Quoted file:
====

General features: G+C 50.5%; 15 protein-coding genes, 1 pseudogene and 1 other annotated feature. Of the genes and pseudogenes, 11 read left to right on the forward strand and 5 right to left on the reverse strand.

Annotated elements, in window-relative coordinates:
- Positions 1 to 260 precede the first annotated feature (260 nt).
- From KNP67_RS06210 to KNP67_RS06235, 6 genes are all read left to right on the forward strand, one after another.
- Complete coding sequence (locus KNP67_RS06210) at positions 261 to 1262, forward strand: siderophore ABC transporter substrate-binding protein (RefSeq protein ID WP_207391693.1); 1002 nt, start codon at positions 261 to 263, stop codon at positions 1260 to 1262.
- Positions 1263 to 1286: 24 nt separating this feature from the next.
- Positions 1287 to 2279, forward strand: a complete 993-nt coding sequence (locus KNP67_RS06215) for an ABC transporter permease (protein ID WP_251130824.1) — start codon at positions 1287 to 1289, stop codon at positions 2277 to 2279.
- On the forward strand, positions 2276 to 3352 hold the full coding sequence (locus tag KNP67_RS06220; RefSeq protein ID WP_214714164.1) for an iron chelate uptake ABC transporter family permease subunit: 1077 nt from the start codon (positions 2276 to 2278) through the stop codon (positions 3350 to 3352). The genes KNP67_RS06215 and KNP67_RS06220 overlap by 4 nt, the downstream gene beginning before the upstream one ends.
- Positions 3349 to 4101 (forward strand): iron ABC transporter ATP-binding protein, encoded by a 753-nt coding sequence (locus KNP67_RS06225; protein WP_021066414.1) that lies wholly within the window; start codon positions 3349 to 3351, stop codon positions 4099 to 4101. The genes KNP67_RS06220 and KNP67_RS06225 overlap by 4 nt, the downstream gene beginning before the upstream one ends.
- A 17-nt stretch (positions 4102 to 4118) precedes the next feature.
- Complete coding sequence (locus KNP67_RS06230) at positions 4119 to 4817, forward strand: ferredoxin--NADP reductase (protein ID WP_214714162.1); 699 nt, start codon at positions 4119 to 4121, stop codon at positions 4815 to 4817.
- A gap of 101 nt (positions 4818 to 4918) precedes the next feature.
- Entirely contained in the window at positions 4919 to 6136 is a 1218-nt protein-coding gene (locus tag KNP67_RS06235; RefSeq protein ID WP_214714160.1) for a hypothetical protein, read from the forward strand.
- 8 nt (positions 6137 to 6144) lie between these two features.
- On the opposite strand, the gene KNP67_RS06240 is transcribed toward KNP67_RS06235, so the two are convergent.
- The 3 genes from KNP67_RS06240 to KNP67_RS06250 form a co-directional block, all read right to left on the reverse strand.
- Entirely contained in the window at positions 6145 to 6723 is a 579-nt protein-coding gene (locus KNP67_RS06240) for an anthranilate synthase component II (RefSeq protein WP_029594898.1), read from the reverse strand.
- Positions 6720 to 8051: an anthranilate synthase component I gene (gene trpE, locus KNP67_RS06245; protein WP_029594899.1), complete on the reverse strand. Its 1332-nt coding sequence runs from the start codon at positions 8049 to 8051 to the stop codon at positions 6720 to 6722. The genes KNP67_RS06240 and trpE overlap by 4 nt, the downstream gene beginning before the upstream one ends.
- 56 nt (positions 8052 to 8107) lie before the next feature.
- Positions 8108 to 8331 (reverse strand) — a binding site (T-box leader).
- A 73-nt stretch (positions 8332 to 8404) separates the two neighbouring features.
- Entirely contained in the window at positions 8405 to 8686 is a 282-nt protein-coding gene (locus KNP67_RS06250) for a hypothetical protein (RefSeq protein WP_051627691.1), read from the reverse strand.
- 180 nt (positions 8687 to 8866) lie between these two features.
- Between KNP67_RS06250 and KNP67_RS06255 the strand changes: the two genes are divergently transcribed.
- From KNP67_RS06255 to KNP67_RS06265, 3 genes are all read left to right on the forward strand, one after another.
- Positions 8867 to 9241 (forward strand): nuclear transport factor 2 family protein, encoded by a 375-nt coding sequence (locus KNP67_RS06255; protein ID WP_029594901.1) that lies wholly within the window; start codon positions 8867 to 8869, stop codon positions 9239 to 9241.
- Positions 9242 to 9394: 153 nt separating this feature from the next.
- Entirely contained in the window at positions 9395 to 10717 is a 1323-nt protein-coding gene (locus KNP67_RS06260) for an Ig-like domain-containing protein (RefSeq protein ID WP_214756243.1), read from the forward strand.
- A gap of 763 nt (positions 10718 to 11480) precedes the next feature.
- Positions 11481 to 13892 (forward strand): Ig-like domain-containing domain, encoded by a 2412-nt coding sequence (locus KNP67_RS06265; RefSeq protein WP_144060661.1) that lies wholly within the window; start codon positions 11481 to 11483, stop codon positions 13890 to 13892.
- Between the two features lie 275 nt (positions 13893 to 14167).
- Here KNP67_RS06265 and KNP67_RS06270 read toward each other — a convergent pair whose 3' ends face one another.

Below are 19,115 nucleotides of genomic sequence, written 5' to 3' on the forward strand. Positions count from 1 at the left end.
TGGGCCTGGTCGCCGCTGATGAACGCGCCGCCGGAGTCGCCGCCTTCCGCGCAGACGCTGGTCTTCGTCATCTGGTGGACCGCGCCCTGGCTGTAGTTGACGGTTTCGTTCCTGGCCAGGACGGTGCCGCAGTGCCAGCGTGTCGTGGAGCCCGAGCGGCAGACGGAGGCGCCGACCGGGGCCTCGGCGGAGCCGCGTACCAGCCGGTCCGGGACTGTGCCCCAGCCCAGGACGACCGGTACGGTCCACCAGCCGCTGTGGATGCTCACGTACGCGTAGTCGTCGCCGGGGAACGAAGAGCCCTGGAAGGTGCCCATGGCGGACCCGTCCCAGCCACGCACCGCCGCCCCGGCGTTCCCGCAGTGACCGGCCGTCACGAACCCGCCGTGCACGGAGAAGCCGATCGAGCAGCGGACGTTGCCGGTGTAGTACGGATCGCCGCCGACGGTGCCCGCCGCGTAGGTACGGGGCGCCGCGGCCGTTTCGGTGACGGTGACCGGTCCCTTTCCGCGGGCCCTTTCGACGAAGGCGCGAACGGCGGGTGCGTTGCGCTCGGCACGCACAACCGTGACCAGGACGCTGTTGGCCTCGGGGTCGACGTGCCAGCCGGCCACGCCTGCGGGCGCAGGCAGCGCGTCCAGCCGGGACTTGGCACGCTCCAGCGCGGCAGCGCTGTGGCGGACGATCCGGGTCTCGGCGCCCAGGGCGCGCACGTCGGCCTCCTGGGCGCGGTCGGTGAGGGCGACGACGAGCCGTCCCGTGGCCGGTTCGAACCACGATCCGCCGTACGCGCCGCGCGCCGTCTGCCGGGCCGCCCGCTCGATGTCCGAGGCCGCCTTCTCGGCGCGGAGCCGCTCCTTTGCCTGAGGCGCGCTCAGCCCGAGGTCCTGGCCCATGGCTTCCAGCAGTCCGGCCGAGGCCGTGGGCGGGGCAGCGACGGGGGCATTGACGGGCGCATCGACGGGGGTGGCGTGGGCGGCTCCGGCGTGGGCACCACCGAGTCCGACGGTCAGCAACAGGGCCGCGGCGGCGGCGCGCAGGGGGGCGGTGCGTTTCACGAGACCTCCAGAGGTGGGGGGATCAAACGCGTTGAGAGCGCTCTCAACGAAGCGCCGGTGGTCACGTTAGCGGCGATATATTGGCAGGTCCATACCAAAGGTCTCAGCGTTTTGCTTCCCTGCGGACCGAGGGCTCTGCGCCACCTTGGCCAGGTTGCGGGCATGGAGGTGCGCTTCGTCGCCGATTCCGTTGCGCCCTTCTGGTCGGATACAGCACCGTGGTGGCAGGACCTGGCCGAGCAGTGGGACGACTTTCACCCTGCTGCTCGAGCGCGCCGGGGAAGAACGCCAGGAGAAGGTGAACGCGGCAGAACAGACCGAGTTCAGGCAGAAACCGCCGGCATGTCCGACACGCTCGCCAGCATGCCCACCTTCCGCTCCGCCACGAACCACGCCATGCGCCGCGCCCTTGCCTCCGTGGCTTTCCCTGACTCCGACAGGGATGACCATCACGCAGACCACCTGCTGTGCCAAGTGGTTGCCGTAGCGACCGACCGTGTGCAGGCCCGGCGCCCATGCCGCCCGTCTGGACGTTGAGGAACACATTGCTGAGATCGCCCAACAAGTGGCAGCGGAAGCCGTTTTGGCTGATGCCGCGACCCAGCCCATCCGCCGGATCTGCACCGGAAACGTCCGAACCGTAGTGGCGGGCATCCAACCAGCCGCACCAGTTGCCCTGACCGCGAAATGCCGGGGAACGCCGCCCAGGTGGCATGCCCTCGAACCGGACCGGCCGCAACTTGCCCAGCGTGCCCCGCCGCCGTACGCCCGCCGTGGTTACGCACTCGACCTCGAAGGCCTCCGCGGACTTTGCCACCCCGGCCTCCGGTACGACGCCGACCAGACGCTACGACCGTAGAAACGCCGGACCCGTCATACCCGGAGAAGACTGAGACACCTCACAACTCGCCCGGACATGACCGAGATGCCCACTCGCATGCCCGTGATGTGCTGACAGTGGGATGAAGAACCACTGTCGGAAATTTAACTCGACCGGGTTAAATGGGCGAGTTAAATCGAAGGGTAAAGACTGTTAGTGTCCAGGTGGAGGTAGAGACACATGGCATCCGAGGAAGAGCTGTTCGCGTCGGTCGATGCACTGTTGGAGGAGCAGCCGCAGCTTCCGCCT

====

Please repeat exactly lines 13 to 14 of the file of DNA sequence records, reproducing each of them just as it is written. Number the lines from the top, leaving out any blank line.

- Entirely contained in the window at positions 4919 to 6136 is a 1218-nt protein-coding gene (locus tag KNP67_RS06235; RefSeq protein ID WP_214714160.1) for a hypothetical protein, read from the forward strand.
- 8 nt (positions 6137 to 6144) lie between these two features.